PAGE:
Photoville literature describes a talk by me “about documentary, institutional, vernacular and legal photography and the political uses of images by media, activists and families” but this is in fact going to be a very brief introduction by way of explaining my interests. The majority of the time will be exploring the stories behind the Luster, Kenneally, Waselchuk and Payusova’s images (sampled below).

The panel discussion “Cruel and Unusual: The Prisons, the Photography or Both?” is from 3:30pm – 4:30pm, on Saturday, 23rd June. It would be great to see you there.

Stick around for Michael Shaw/BagNewsNotes‘ discussion about “The State of the News Photo” immediately after. I’m looking forward to that.

BITTERSWEET MOMENTS

This welcome opportunity for the photographers, Hester and I at Photoville comes at a worrying time. Well-documented is the threat of Noorderlicht’s closure (here, here, here, here and here) after being refused 500,000 Euros of funding from the Dutch government for the years 2013-2016.

Ironically, the Dutch Advisory Board to the Cultural Council thinks that Noorderlicht doesn’t engage enough with other global organisations. This is false. Cruel and Unusual at Photoville is a typical example of Noorderlicht – a pioneering institution of international scope and influence – collaborating with an equally pioneering organisation.

PHOTOVILLE

Photoville director, Sam Barzilay, used to work with the New York Photo Festival (NYPH). He doesn’t any more. If it is a schism, or a parting of ways, a clash of ideologies or just new opportunities being seized I don’t know.

I do know NYPH had come under some criticism for poor prints, a certain lack of organisation and even elitism. I should say I have never attended NYPH; these are things I’ve read or heard. I have not heard how this years NYPH (last month) went either.

Given that Photoville runs over nine days with six days of viewing, given that it is free, given that they’re involved the public’s photographs, given that there’s a beer garden and a dog park and it is in a park, I suspect Photoville with be quite different in character to many photo festivals, NYPH included. I’m imagining something quite free and easy, welcoming and fun, underpinned by serious photography. It wouldn’t surprise me if I end up juggling a hacky-sack while discussing the merits of the documentary tradition!?

I digress.

On the talks and events schedule alone there is Ed Kashi, Janelle Lynch, Ben Lowy, Michael Itkoff, Taj Forer, ICP, Adriana Teresa, Wyatt Gallery, Elinor Carucci, Lori Grinker, Glenn Ruga, Lomography, Mediastorm, ASMP, En Foco, Michael Foley, Ariel Shanberg, CFAP, Jennifer Schwatrz and Camera Club of New York.

I’m intrigued by the ‘Activism & Photography’ panel, but the panelists are yet to be announced. It’s the mystery card, so to speak. There’s a stack of socially engaged photographers I’d like to hear speak. We’ll have to wait and see.

The exhibition containers will showcase an impressive line up of which you should just read through.

PANELISTS

© Deborah Luster

© Yana Payusova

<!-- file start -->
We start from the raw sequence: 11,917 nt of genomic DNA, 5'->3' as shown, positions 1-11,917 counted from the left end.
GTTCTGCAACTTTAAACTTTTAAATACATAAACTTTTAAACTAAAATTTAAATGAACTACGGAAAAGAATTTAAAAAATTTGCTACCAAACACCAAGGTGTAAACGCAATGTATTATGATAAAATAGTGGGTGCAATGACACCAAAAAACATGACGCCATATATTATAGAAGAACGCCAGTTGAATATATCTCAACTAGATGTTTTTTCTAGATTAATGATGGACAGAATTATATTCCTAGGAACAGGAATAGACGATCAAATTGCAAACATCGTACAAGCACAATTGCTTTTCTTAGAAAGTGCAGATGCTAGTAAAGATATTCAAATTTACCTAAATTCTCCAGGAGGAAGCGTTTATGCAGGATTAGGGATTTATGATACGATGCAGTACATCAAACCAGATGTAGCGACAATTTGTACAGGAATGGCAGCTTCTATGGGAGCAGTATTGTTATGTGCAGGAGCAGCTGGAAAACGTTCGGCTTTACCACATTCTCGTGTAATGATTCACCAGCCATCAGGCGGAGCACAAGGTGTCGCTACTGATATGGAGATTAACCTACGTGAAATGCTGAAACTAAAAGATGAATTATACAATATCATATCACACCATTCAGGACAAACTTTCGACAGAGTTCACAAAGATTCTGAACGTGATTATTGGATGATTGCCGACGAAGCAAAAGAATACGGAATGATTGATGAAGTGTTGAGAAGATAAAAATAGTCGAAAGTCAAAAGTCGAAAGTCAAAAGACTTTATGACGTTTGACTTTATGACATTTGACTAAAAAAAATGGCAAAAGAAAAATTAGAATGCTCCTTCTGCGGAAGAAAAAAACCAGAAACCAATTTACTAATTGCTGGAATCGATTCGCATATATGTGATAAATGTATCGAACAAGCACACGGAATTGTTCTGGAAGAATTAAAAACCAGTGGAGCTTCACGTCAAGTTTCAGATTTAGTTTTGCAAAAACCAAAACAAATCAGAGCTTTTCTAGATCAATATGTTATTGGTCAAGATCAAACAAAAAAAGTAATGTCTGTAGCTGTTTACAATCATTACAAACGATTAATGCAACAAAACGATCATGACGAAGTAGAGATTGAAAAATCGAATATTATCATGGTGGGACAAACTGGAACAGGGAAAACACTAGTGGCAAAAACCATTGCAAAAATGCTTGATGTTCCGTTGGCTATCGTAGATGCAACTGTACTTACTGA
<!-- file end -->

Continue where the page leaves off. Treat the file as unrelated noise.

© Brenda Ann Kenneally

© Lori Waslechuk

MORE ON PHOTOVILLE

Running from June 22nd – July 1st, 2012, Photoville is a new Brooklyn-based photo destination; “a veritable village of 30 freight containers transformed into temporary exhibition spaces.”

Occupying more than 60,000 sq. feet in the heart of Brooklyn Bridge Park, Photoville includes exhibitions, lectures, hands-on workshops, nighttime projections, a photo dog run, a camera greenhouse, and a summer beer-garden with food trucks to “create a photography destination like no other.”

Photoville will be located on the uplands of Pier 3, along the Brooklyn Waterfront between DUMBO and Atlantic Avenue.

It is a project by United Photo Industries.

NOORDERLICHT

In operation since 1980, Noorderlicht is a many-faceted and international platform, originally only for documentary photography, but now for any photographer who has a good story to tell. It has a sharp eye for new developments, but averse to trends and hype.

Noorderlicht organizes an annual photography festival, mounts exhibitions in its photo gallery, organizes photographic commissions and arranges discussions, lectures and masterclasses. Noorderlicht publishes exceptional catalogues and photo books.

With its distinctive, cutting-edge programming and outstanding publications, Noorderlicht has built up an international reputation as an institution that is able to couple engagement with visual beauty. Noorderlicht productions are imaginative and compelling, enthusiastic and critical, personal and socially committed.

Noorderlicht is headquartered in Gronignen, The Netherlands.

CRUEL AND UNUSUAL

The title of the exhibition refers to the English Bill of Rights from 1689 and the Eighth Amendment to the America constitution, which stipulates that citizens must not be subject to  ‘cruel and unusual punishment.’ But when is punishment cruel and unusual? To assist in the public discussion of this issue, photography helps by providing insight into the various facets play a role in the question.

Cruel and Unusual looks at how the prison system is presented in images, and how these images are created, distributed and consumed. How do citizens – tax payers and empathetic humans – come to an understanding of life in prisons on the basis of the information – politicized or not – which they receive?